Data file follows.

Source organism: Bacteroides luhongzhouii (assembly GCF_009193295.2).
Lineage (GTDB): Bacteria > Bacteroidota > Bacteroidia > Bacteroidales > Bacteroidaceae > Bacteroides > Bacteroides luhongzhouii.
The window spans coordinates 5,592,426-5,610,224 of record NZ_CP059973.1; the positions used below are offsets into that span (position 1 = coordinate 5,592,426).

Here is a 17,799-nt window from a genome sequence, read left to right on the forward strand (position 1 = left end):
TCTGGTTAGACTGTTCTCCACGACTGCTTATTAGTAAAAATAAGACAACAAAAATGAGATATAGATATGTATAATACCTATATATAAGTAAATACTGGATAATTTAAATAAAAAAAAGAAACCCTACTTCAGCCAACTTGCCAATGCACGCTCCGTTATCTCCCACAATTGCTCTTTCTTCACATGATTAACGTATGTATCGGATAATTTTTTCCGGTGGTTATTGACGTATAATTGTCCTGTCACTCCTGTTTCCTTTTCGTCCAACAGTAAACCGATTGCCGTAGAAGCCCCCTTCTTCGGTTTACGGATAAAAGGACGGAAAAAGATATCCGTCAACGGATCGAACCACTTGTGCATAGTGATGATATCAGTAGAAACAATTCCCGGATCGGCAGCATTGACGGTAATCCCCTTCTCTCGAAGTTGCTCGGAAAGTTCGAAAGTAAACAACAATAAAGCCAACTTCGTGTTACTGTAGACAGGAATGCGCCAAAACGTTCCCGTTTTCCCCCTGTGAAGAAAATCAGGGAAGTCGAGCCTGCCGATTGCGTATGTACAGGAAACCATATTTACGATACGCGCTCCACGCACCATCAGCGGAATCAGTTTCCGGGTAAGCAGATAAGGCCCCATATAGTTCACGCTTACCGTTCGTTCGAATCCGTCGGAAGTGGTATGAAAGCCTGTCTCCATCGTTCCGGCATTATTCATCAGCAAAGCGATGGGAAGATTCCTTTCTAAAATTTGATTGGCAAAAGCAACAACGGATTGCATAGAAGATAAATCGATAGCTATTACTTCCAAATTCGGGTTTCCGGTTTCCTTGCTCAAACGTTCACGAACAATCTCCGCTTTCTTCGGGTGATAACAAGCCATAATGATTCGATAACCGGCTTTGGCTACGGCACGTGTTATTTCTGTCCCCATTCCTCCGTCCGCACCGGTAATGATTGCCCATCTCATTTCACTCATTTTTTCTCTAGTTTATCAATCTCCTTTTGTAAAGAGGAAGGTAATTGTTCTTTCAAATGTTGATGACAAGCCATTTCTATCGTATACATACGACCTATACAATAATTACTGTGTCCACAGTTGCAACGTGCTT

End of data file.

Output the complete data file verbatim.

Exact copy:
Source organism: Bacteroides luhongzhouii (assembly GCF_009193295.2).
Lineage (GTDB): Bacteria > Bacteroidota > Bacteroidia > Bacteroidales > Bacteroidaceae > Bacteroides > Bacteroides luhongzhouii.
The window spans coordinates 5,592,426-5,610,224 of record NZ_CP059973.1; the positions used below are offsets into that span (position 1 = coordinate 5,592,426).

Here is a 17,799-nt window from a genome sequence, read left to right on the forward strand (position 1 = left end):
TCTGGTTAGACTGTTCTCCACGACTGCTTATTAGTAAAAATAAGACAACAAAAATGAGATATAGATATGTATAATACCTATATATAAGTAAATACTGGATAATTTAAATAAAAAAAAGAAACCCTACTTCAGCCAACTTGCCAATGCACGCTCCGTTATCTCCCACAATTGCTCTTTCTTCACATGATTAACGTATGTATCGGATAATTTTTTCCGGTGGTTATTGACGTATAATTGTCCTGTCACTCCTGTTTCCTTTTCGTCCAACAGTAAACCGATTGCCGTAGAAGCCCCCTTCTTCGGTTTACGGATAAAAGGACGGAAAAAGATATCCGTCAACGGATCGAACCACTTGTGCATAGTGATGATATCAGTAGAAACAATTCCCGGATCGGCAGCATTGACGGTAATCCCCTTCTCTCGAAGTTGCTCGGAAAGTTCGAAAGTAAACAACAATAAAGCCAACTTCGTGTTACTGTAGACAGGAATGCGCCAAAACGTTCCCGTTTTCCCCCTGTGAAGAAAATCAGGGAAGTCGAGCCTGCCGATTGCGTATGTACAGGAAACCATATTTACGATACGCGCTCCACGCACCATCAGCGGAATCAGTTTCCGGGTAAGCAGATAAGGCCCCATATAGTTCACGCTTACCGTTCGTTCGAATCCGTCGGAAGTGGTATGAAAGCCTGTCTCCATCGTTCCGGCATTATTCATCAGCAAAGCGATGGGAAGATTCCTTTCTAAAATTTGATTGGCAAAAGCAACAACGGATTGCATAGAAGATAAATCGATAGCTATTACTTCCAAATTCGGGTTTCCGGTTTCCTTGCTCAAACGTTCACGAACAATCTCCGCTTTCTTCGGGTGATAACAAGCCATAATGATTCGATAACCGGCTTTGGCTACGGCACGTGTTATTTCTGTCCCCATTCCTCCGTCCGCACCGGTAATGATTGCCCATCTCATTTCACTCATTTTTTCTCTAGTTTATCAATCTCCTTTTGTAAAGAGGAAGGTAATTGTTCTTTCAAATGTTGATGACAAGCCATTTCTATCGTATACATACGACCTATACAATAATTACTGTGTCCACAGTTGCAACGTGCTT